Alfred S. Regnery, President Reagan's nominee to head the Justice Department's Office of Juvenile Justice and Delinquency Prevention, was confirmed yesterday by the Senate on a 69-to-28 vote. Democrats cast all but two of the negative votes.
Regnery, a former aide to Sen. Paul Laxalt (R-Nev.) and a former official of Young Americans for Freedom, had been a controversial nominee because of his intention to shift some funding away from preventing delinquency and toward stiffer punishments for juveniles who commit serious crimes. Some opponents also have charged that he is inexperienced in the juvenile justice field.
The nomination was put on hold briefly while the White House asked the FBI to investigate charges by a Madison pediatrician that Regnery posed "a danger to the health needs of our children." Because of medical ethics, the doctor refused to elaborate except to say that his charge was based on Regnery's behavior during the 1975 birth of one of his children in Madison.
The FBI report has not been released, but Democratic and Republican senators who have seen it said it does not contain information relevant to Regnery's confirmation.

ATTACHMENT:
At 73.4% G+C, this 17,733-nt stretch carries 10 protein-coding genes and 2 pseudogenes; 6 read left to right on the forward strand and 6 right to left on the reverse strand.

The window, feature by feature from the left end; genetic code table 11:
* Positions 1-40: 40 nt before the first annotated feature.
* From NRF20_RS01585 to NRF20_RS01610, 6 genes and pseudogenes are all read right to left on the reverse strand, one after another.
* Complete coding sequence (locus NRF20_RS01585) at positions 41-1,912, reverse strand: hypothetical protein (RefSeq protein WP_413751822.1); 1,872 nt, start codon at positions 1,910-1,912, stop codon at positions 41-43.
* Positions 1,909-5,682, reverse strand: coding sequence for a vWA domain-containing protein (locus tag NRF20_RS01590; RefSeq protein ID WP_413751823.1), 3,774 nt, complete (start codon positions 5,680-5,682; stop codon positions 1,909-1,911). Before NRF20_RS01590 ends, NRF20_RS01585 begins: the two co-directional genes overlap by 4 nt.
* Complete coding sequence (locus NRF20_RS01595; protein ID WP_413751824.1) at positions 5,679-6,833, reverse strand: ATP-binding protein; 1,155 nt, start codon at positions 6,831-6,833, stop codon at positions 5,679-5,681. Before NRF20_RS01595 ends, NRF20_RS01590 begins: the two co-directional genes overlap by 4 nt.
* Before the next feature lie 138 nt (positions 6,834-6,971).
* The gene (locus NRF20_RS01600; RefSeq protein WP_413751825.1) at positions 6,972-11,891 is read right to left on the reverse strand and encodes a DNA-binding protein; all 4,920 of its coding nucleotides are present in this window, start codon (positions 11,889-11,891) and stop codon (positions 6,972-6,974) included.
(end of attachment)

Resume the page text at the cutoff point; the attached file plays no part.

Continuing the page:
The nomination of Regnery, who moved to Juvenile Justice on an acting basis last year from his former job as deputy assistant attorney general in the Lands and Natural Resources Division, was debated for an hour, with Sen. William Proxmire (D-Wis.) saying, "There is nothing in his background to qualify him for the post."
Conceding that Regnery is not experienced in juvenile justice, Laxalt said experience is "desirable but not indispensible. Sometimes I think we're overloaded with experts . . . . After all, he has practice. He has four wonderful children."
Sen. Howard M. Metzenbaum (D-Ohio) retorted, "On that basis, the father of eight children would be doubly qualified. I can find no qualifications, none whatsoever, other than what 10 or 20 million other Americans might have."